Wednesday, June 21, 2006

Visit from a luvvie


I’m not one to name-drop, but living near a safari camp means that famous humans often arrive on your doorstep. A few years ago, I had the good fortune to rub shoulders with Lord Attenborough of Richmond-upon-Thames, elder brother of the revered nature guru. We had met once before after he saw me perform in the circus, and when I turned up at the camp he greeted me like a long lost friend.

“Bananas, luvvie, how are you my dear boy? I heard a rumour that you’d retired to the jungle but I never believed it. I thought you must have signed on with the Brazzaville rep. How’s life outside the ring?”


As a friend and patron of the British film industry, I felt duty-bound to engage the ennobled thespian in the style of conversation to which he was accustomed. So I clasped both his hands and responded warmly to his salutation.


“Dickie, old darling, how wonderful to see you! I’m strictly a jungle ape these days, but I do try and keep up with events in show business. Got any projects in the pipeline?”


“Funny you should ask, because I’ve just received a script from Disney,” replied the peerless peer. “They’ve offered me the lead in a sequel to Mary Poppins called Uncle Poppins. I go around the English countryside on a magical tricycle, curing sick fauns and saving lambs from the slaughterhouse. They think it’ll be a smash.”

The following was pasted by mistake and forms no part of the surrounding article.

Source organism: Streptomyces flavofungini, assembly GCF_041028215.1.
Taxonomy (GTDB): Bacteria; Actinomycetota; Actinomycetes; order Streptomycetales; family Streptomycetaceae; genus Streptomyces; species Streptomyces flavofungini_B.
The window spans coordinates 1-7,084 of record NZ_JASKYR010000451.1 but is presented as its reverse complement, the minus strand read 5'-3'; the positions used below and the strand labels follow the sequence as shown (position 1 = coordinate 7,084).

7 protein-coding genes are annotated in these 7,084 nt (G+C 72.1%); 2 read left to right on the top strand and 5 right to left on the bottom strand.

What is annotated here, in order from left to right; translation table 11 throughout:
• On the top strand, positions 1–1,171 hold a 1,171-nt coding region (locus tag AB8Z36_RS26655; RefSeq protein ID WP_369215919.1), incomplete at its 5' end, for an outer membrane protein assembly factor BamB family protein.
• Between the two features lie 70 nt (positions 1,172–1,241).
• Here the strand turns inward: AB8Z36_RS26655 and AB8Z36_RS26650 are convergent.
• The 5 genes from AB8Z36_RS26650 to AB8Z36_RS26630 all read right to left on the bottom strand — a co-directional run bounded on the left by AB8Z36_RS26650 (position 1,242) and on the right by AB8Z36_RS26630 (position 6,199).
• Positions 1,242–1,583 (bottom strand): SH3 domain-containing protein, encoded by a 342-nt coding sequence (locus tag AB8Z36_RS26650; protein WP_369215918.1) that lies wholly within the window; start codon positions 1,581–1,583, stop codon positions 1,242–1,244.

“Glad to see you’re not getting typecast,” I remarked. “It sounds like a worthy addition to the acting portfolio, Dickie, but what about directing? How about another epic like Gandhi?”


“Bananas, luvvie, if you knew what I went through in making that movie you wouldn’t mention it. The weather was sweltering, the food gave me the runs and Ben Kingsley was always nagging me about nude scenes.”


“Nude scenes in Gandhi?” I replied in some bafflement. “You mean bathing in the Ganges and so forth?”


“No, he’d read somewhere that the Mahatma used to sleep naked with young women to test his powers of self-restraint. So he’d set his heart on getting starkers with Mirabehn, played by Geraldine James. I said: ‘Ben, luvvie, we simply can’t have that sort of thing in a family film. It’s not essential to the plot and the Indians might kick us out of the country if they got to hear of it. Forget about the nudity in this one and I’ll recommend you to Jean-Jacques Annaud, who’s a master of the tasteful bum-shot.’ Funny thing was that in spite of his disappointment his performance afterwards was superb. An actor is always more relaxed when he knows he won’t be taking his briefs off.”